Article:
Lower Canada Rebellion

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Main article: Rebellions of 1837
Lower Canada Rebellions
Part of the Rebellions of 1837
The Battle of Saint-Eustache, Lower Canada.
Date 6 November 1837 — 10 November 1838
Location Lower Canada, present-day Quebec
Result Military suppression of Patriote rebellion and defeat of sympathizer interventions
Unification of Upper and Lower Canada into the Province of Canada.
United Kingdom United Kingdom
United Kingdom Lower Canada
Flag of the Patriote movement (Lower Canada).svg Patriotes
Multinational sympathizer militia
Commanders and leaders
John Colborne,
Charles Gore,
Lewis Odell,
John Scriver,
George Augustus Wetherall
Thomas Storrow Brown,
Jean-Olivier Chénier,  
Robert Nelson,
Wolfred Nelson,
Ferdinand-Alphonse Oklowski,
Louis-Joseph Papineau
1,380 Regulars, rising to 10,000 by mid-1838
33,000 Canadian militia
~4,100 Patriotes
25,000 Sympathizer militia[1]
Casualties and losses
32 combat dead,
47 wounded
[citation needed]
73 dead,
1,600 wounded or captured,
29 executed for treason,
58 deported to Australia

The Lower Canada Rebellion (French: La rébellion du Bas-Canada), commonly referred to as the Patriots' War (French: la Guerre des patriotes) by Quebecers, is the name given to the armed conflict in 1837-38 between the rebels of Lower Canada (now Quebec) and the British colonial power of that province. Together with the simultaneous Upper Canada Rebellion in the neighbouring colony of Upper Canada (now Ontario), it formed the Rebellions of 1837. The rebellion of Lower Canada continued in 1838 and in Quebec is often called Les rébellions de 1837–38.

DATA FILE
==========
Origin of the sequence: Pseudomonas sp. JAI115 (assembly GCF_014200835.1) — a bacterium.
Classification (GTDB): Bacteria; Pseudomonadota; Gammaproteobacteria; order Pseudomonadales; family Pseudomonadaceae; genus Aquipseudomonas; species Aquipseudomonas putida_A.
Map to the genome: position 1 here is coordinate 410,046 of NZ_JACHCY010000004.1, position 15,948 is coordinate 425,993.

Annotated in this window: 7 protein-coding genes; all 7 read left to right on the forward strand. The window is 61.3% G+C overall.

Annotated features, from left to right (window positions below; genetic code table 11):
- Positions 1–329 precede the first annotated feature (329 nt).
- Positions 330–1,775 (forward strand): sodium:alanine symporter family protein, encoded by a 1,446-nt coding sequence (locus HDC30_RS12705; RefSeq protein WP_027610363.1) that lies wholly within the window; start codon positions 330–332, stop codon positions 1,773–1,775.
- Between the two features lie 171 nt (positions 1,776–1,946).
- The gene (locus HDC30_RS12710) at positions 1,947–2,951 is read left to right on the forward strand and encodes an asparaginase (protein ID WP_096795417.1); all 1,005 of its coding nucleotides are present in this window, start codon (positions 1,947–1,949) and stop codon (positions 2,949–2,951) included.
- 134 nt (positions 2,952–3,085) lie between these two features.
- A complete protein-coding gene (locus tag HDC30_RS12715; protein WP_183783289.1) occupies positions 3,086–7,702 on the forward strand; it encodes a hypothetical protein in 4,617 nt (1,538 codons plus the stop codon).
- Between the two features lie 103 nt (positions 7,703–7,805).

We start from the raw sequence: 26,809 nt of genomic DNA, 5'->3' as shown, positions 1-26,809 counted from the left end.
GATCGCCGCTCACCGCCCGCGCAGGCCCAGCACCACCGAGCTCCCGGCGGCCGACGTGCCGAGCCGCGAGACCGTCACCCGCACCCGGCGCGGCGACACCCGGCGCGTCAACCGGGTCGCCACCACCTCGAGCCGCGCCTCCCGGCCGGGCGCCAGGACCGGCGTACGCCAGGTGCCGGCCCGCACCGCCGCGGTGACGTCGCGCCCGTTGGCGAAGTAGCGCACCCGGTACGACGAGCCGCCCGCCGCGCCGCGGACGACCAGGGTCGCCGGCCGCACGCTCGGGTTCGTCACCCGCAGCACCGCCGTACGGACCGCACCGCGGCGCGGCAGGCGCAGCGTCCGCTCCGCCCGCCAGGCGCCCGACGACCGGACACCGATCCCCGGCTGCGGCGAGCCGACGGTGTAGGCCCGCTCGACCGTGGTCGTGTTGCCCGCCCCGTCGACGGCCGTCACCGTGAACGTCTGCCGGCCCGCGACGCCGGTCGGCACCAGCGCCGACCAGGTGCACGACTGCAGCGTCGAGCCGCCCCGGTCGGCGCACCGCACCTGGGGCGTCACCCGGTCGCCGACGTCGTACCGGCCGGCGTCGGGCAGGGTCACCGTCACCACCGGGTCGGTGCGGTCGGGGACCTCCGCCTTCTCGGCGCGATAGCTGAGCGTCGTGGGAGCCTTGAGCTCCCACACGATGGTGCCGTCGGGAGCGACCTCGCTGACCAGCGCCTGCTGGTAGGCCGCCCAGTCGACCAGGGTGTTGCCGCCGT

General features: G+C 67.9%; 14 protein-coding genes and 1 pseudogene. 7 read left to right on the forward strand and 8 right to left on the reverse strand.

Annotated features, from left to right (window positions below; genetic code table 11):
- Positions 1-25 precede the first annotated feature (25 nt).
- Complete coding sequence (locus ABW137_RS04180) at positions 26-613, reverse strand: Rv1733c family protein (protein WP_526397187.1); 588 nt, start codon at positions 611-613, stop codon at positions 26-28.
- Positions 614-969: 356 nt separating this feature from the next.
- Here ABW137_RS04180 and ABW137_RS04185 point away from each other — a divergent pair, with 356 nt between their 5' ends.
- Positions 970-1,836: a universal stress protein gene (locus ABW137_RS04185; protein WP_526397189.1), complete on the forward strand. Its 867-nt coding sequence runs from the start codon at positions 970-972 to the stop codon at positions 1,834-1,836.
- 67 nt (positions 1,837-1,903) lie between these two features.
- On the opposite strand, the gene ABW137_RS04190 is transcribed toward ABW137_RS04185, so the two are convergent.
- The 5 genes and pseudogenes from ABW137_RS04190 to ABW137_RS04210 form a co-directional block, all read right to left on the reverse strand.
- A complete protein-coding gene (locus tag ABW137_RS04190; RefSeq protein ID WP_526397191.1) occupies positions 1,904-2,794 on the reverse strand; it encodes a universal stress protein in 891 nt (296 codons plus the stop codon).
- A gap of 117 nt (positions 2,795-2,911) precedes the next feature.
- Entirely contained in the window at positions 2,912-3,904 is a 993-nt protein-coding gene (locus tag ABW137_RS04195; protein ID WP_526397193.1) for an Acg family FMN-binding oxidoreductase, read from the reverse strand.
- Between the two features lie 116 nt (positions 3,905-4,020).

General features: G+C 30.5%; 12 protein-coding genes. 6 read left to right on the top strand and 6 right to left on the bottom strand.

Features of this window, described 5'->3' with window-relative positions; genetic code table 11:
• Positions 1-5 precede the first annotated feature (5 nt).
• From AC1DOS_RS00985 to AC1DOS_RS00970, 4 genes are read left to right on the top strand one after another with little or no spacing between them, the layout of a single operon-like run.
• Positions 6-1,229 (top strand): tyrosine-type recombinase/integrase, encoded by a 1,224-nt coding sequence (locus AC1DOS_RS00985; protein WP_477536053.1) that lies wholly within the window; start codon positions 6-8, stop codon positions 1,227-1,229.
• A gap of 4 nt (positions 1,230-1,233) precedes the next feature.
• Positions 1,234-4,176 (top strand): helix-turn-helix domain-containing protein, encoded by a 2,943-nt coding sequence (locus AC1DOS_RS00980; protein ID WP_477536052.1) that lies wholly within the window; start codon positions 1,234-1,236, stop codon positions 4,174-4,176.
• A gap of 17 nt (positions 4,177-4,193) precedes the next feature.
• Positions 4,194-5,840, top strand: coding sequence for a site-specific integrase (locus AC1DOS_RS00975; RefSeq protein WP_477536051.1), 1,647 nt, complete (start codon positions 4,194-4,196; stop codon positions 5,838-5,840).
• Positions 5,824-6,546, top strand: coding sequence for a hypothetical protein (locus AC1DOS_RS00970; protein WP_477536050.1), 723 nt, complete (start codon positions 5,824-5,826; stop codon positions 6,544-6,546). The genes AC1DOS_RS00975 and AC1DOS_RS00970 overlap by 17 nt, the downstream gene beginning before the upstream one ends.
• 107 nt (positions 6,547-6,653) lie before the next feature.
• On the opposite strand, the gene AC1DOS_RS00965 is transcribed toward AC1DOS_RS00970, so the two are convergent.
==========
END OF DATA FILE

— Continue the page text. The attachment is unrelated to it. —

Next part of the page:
The rebellion was preceded by nearly three decades of efforts at political reform in Lower Canada, led from the early 1800s by James Stuart and Louis-Joseph Papineau, who formed the Parti patriote and sought accountability from the elected General Assembly and appointed governor of the colony. The appointed Legislative Council (a type of upper house) was dominated by a small group of businessmen known as the Château Clique, the equivalent of the Family Compact in Upper Canada.

Activists in Lower Canada began to work for reform in a period of economic disfranchisement of the French-speaking majority and working-class English-speaking citizens. The rebellion protested the injustice of colonial governing as such, in which the governor and upper house of the legislature were appointed by the Crown. Many of its leaders and participants were English-speaking citizens of Lower Canada. The French speakers felt that Anglophones were disproportionately represented in the lucrative fields of banking, the timber trade, and transportation industry.

At the same time, some among the Anglophone business elite advocated a union of Upper and Lower Canada in order to ensure competitiveness on a national scale with the increasingly large and powerful economy of the United States. (Some rebels had been inspired by the US' successful war of independence). The unification of the colony was favoured by the British-appointed Governor, George Ramsey, Earl of Dalhousie. In Lower Canada, the growing sense of nationalism among English and the French-speaking citizens was organized into the Parti canadien (after 1826 called the Parti patriote).